The Chapel of the Immaculate Conception at Salto del Agua is a Baroque chapel almost lost in a busy intersection. It’s also known, more simply, as la Capilla de Salto del Agua. At the corner of Eje Central and Izazaga in the very south of the city center, the church dates from 1750. It was completed in the 1760s, designed by Francisco Navarijo. When the avenue was widened in 1935, the building was spared, but isolated. Today, in traffic, it can seem a rather peaceful respite from an otherwise very busy area.
The Brotherhood of the Conception, headquartered in the Church of Santa Veracruz, decided to build this church to serve some of their parishioners. It became its own parish church in 1772 and remains so today. The location today seems chaotic, but with the aqueduct already running, it was actually a relatively placid avenue. The fountain was added some 29 years later in 1779. This, of course, served as a public water source for much of the neighborhood.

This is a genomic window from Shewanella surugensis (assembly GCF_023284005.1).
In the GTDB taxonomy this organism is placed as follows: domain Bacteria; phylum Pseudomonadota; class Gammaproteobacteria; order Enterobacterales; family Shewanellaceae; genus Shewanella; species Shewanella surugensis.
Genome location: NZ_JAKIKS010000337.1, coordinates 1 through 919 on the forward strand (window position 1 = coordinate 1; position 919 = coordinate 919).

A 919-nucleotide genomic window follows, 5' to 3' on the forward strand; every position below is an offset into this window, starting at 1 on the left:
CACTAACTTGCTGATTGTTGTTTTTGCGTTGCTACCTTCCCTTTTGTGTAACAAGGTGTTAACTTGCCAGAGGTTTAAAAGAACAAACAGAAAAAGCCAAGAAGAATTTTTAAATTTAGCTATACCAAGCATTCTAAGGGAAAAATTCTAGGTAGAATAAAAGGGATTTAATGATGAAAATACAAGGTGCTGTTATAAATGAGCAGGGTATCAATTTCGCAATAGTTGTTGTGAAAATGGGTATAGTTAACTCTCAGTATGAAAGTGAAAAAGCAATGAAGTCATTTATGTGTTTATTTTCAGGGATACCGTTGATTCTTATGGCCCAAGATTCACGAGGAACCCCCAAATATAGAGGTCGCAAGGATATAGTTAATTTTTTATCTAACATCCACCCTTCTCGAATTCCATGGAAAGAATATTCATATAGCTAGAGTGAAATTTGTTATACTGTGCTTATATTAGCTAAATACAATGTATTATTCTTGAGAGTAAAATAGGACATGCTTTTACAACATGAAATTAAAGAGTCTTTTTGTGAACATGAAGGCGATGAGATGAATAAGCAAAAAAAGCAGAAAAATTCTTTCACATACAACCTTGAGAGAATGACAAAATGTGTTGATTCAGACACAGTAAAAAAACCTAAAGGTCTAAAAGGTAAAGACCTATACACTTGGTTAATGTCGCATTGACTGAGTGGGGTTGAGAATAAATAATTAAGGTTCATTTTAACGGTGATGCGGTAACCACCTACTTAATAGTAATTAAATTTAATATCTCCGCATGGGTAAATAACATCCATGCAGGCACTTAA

Although it is not often open, the interior of the church is the best place to appreciate the considerable dome. The quarry-stone columns are even more impressive. If you are fortunate enough to visit prior to a mass, it’s one of very few where the Tridentine Latin Mass is still presented. You may want to stick around if you’ve never heard it.
Sources cited on this page:
Cupa.com.mx, Ángeles Moreno:
Fuente e iglesia del Salto del Agua legado de nuestra historia
Price: Free admission
Av, Eje Central Lázaro Cárdenas 2, Centro, Cuauhtémoc, 06080 CDMX